Muscat pledges to chase hidden bank accounts everywhere, not just Switzerland

Prime Minister says there is no sign of any threat from Libya, pledges to chase hidden accounts used to stash undeclared cash in overseas banks

Prime Minister Joseph Muscat has pledged that the government will chase hidden bank accounts where Maltese people could have held undeclared cash away from tax authorities, and not just the bank accounts held in HSBC Geneva.

Muscat’s comments come a day after former Nationalist minister Michael Falzon suspended himself from the party after admitting holding some €460,000 with HSBC private bank in Geneva, Switzerland. It also follows an intense media investigation since a leaked clients’ list revealed over €600 million in Maltese cash.

“The government has already requested this list and is waiting for the relevant authorities to respond. However, this is only one bank, and there are more banks in Switzerland and in other countries where people could have stashed their money,” he said during a telephone interview with One Radio.

The prime minister also underlined that the government will work chase hidden account everywhere and work to identify the people who could have stashed their undeclared cash away from tax authorities in overseas banks.

Muscat also explained that there had also been another list, mentioned in 2010, which had not been followed up by the previous government, and which would be followed by the Labour government.

Turning his attention to the Libya crisis, Muscat reiterated that Malta has not received any information that it was being targeted, but underlined that there is nothing wrong with being vigilant.

“Malta is taking precautions because it is vigilant, and not because there is an indication of any danger. If this were to happen, I will warn the country,” he said.

The prime minister once again called for an UN-backed intervention to solve the Libya crisis, more so after report of infighting between rival factions and militants who pledged loyalty to the Islamic State. Muscat explained that he was glad to hear the French Prime minister declare that the crisis was a danger to Europe, arguing that the international community was at last realising the problems in Libya and the repercussions that Europe and the Mediterranean could face.

“There is no information of any threat, we should keep living our normal lives. The media should be careful to report the facts without alarming people,” he said while insisting that if the government received any knowledge of any threat, it would immediately inform the people.

Asked about Malta’s role in the Libyan crisis, the PL leader underlined that Malta’s role is to unite the two rival governments of Tobruk and Tripoli to better tackle threats posed by terrorists. The prime minister also explained that if a diplomatic solution was not achieved, the international community could not sit idly by in the face of the rapidly deteriorating humanitarian crisis afflicting Libya.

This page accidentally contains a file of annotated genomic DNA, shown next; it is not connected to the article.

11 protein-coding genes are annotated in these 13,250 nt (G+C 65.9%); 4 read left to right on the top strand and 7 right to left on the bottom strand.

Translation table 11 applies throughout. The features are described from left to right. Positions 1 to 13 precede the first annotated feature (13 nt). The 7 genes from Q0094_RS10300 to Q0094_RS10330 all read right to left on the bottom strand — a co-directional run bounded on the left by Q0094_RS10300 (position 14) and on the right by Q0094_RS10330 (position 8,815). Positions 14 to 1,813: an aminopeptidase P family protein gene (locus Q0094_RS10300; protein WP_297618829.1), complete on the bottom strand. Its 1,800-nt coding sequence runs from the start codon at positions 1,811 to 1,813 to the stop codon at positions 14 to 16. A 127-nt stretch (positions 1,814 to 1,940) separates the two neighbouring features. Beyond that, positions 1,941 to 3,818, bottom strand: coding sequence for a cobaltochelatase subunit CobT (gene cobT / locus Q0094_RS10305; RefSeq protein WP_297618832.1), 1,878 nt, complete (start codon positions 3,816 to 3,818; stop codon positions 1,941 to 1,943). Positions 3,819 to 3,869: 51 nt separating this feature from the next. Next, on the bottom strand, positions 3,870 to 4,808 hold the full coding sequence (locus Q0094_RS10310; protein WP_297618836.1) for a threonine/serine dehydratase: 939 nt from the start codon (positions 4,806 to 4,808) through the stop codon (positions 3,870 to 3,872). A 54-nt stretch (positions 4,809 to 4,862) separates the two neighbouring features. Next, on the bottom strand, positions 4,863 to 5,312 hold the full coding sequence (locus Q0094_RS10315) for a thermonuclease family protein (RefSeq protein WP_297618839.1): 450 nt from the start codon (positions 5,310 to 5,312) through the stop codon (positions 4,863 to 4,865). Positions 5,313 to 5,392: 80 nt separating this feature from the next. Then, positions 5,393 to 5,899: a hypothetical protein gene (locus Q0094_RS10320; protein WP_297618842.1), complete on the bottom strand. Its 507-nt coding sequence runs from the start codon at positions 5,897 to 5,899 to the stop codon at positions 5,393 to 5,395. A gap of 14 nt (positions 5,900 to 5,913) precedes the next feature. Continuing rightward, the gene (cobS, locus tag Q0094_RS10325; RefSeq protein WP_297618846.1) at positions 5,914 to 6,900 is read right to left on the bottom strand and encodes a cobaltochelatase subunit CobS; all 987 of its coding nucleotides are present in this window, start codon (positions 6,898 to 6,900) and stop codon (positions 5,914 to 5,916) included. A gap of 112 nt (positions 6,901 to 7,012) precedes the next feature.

On Greece’s four-month extension of its bailout programme, Muscat expressed scepticism at the measure, dubbing it as a mere “postponement of the problem.” On Friday, Eurozone finance minister agreed to grant the Greek Syriza government a four-month extension to its bailout programme on condition of a list of reforms the Greek government.

The proposed reforms will then be scrutinised by the European Commission, its central bank and the International Monetary Fund before it gets its four-month extension.

“So far there is only a temporary situation, but no concrete solution. The problem has only been postponed for four months,” he said.

The prime minister explained that what was most important was that Greece was now legally bound to honour its obligations towards its creditors.

“Malta’s position remains the same: Greece must pay the €180 million it borrowed from Malta. We understand that the Greek people are against the austerity measures, but Malta cannot foot the bill and bear the consequences. If Greece wants to reintroduce the pensions, it can do so, only after Malta is paid,” Muscat warned.

On Malta’s fuel prices, the prime minister noted that prices in Europe had increased. On Thursday, data published by the European Commission showed that the price of fuel increased for the third consecutive week across the Eurozone, with petrol reaching a weighted average of €1.37 across the euro area and diesel €1.22.

A bullish Muscat explained that despite the Opposition’s criticism at Malta’s fuel prices – which culminated in the filing of a parliamentary motion solely intent on reducing fuel prices – time would show that the government was right on the issue and that Malta's prices would be lower than the European average.

“The figures show Simon Busuttil’s amateurism. Time would show that the government was right on the fuel issue, and that the Opposition’s criticism was mute and too early,” the prime minister continued.